Nova Scotia has officially adopted Health Canada’s COVID ALERT app, which notifies residents when they may have been near an individual who tested positive for coronavirus.
“As we learn to live with the virus, COVID Alert is another tool that will help keep ourselves and our communities safe and healthy,” said Premier Stephen McNeil in a press release.
The decision to adopt the app has been brewing for a while with McNeil saying at the beginning of October that his government would sign off on its use “soon.”
The app has already been introduced in several provinces in Canada, and its usage is expected to continue to grow.
It can be downloaded through the Apple or Google Play app stores.
Once installed, the app communicates via Bluetooth with nearby phones that also have the app installed.
An app user who tests positive for COVID-19 is then given a unique code by the Nova Scotia Health Authority to put into the COVID ALERT app.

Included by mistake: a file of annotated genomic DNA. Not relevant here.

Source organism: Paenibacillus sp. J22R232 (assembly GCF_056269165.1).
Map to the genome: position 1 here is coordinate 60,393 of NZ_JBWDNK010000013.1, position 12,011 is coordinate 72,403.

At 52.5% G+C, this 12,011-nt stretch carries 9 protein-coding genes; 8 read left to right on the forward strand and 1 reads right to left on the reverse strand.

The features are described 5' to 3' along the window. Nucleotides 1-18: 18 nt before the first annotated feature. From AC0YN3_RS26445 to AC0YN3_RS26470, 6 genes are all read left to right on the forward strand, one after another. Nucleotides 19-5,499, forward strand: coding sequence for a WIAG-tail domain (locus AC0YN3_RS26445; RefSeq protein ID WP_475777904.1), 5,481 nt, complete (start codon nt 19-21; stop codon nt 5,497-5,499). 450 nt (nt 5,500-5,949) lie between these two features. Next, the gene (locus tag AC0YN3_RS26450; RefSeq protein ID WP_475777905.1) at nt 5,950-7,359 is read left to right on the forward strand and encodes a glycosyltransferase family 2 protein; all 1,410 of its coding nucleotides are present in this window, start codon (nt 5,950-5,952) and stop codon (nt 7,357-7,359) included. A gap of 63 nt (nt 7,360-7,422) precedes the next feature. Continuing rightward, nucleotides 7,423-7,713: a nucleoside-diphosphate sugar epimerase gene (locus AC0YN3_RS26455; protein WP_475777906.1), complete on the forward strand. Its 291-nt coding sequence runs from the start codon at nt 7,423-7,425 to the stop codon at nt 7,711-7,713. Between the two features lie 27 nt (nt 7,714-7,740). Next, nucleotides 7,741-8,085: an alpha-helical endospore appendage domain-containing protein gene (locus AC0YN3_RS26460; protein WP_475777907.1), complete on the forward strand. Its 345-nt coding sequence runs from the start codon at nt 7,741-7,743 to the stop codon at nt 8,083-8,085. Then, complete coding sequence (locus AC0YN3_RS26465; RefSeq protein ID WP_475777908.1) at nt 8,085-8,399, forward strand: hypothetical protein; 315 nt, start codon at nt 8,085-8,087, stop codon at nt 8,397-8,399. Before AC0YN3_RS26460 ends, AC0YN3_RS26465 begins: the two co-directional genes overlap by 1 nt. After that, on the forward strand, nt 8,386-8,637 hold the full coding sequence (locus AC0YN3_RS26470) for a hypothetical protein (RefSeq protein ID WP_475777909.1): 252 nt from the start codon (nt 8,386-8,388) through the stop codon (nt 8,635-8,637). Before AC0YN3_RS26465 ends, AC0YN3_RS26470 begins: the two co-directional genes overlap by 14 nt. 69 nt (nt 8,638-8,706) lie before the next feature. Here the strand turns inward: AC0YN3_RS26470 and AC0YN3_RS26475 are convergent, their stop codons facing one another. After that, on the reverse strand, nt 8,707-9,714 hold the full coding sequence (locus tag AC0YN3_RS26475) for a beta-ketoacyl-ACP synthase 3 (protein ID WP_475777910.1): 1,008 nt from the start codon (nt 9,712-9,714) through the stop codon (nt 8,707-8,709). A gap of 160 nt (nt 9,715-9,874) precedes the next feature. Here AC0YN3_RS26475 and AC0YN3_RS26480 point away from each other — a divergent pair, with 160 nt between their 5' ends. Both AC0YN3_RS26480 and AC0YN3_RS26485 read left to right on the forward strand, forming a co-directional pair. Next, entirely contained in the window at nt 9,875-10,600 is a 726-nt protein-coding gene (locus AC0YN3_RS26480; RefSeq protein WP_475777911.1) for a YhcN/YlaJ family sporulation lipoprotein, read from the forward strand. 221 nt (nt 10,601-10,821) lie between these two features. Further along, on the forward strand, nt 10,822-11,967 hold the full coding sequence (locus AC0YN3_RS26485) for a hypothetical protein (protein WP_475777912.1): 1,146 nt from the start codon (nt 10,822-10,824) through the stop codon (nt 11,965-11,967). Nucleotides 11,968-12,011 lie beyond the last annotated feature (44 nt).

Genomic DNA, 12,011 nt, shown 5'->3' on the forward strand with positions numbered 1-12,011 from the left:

The app then notifies users who have come into close contact with the positive case for longer than 15 minutes. The app will then tell the user to monitor for symptoms, take the online self-assessment if they begin to feel unwell, and provide more information about what to do next.
The best part of the app is that it does not collect personal or health information and does not know or track the location, name, or contacts of any user.
Through the use of Bluetooth, the app attempts to share as little information as possible while still allowing for contact tracing.
Dr. Robert Strang, Nova Scotia’s chief medical officer of health, was once opposed to the app but is now encouraging residents to download it.
“Use COVID Alert as one measure to prevent and reduce the spread of COVID-19 in our province,” said Strang in a press release.
“Nova Scotians are reminded that they should continue to follow all public health measures in place, regardless if they use the COVID Alert app.”
— With a file from Kevin Neilsen
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